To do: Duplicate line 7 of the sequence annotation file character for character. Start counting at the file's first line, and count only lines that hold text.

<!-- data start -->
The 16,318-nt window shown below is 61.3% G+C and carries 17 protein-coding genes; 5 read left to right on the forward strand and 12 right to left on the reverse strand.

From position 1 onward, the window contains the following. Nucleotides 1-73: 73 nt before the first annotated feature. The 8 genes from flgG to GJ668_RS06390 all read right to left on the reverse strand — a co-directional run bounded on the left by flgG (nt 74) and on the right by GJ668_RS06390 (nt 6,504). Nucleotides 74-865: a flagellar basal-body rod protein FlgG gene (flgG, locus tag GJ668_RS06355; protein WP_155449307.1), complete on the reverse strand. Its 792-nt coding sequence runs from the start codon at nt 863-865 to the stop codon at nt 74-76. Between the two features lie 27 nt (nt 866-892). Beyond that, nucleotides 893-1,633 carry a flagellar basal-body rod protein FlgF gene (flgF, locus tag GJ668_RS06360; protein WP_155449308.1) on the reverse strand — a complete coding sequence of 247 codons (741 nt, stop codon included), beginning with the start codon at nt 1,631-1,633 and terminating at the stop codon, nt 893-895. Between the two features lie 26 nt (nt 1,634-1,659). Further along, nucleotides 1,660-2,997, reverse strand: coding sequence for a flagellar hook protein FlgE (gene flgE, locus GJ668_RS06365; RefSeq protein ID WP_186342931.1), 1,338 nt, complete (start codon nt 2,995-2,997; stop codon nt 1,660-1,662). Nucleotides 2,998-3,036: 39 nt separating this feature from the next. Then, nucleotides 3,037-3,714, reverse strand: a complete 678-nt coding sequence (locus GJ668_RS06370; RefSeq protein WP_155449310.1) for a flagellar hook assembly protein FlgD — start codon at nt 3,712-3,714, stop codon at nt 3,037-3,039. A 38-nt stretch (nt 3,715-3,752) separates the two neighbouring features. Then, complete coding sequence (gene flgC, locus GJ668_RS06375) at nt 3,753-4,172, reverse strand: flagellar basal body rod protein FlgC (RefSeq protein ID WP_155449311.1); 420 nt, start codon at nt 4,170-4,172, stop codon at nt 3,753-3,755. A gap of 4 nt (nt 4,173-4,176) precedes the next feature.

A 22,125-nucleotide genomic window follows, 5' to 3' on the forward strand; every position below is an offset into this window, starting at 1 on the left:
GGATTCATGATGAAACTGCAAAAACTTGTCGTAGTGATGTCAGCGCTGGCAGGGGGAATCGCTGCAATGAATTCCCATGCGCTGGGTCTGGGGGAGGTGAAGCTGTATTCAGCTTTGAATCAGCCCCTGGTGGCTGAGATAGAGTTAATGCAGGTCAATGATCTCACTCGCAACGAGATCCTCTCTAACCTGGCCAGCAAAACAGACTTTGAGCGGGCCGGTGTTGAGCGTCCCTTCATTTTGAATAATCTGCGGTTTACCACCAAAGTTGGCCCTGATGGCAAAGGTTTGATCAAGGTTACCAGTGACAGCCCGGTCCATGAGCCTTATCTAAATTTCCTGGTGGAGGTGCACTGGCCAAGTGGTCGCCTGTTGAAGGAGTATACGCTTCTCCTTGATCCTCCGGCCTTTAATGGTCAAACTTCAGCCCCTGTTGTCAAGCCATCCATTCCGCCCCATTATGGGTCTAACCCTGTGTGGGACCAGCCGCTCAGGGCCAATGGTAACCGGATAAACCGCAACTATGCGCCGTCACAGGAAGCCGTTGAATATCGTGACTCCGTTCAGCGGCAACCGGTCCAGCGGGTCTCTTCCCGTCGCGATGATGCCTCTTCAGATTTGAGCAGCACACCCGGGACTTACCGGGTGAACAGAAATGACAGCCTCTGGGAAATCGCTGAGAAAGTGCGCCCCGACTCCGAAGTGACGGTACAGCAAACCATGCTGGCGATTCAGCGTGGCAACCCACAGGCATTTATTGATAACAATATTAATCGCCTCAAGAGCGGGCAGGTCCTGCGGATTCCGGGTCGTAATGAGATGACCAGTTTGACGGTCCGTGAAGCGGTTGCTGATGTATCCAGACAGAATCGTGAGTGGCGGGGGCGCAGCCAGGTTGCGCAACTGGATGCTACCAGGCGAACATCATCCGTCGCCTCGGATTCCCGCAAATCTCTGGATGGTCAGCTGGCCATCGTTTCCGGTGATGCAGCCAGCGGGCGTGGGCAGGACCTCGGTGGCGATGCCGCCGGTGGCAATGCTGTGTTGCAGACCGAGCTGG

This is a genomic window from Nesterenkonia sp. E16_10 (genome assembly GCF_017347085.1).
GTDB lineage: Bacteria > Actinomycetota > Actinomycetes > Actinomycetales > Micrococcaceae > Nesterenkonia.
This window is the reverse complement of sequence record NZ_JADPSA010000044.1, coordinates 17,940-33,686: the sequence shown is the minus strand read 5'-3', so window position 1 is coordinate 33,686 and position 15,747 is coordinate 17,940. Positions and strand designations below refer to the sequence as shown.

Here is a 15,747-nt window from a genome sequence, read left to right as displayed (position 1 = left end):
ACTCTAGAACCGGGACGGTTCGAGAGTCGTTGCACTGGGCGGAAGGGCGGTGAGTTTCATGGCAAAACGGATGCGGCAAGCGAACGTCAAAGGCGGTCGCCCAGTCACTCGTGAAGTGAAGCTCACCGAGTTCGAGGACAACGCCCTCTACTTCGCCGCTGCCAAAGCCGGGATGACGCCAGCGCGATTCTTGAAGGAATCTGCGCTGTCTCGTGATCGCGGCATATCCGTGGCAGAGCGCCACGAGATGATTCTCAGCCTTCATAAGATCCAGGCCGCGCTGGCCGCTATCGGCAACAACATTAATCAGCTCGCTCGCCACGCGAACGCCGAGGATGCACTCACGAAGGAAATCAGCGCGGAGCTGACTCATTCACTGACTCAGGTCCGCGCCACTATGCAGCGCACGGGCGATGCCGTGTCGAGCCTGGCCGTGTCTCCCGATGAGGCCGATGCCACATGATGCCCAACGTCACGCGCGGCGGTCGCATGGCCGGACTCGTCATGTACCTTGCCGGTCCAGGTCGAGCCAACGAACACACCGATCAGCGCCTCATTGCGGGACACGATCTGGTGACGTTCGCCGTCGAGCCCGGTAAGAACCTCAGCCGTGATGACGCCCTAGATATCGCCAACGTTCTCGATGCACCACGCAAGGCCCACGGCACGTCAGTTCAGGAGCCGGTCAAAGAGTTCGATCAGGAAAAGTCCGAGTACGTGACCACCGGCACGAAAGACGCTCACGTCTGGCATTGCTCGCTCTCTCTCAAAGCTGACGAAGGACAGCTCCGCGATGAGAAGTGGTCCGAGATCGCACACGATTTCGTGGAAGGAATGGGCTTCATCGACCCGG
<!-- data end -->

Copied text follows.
This window is the reverse complement of sequence record NZ_JADPSA010000044.1, coordinates 17,940-33,686: the sequence shown is the minus strand read 5'-3', so window position 1 is coordinate 33,686 and position 15,747 is coordinate 17,940. Positions and strand designations below refer to the sequence as shown.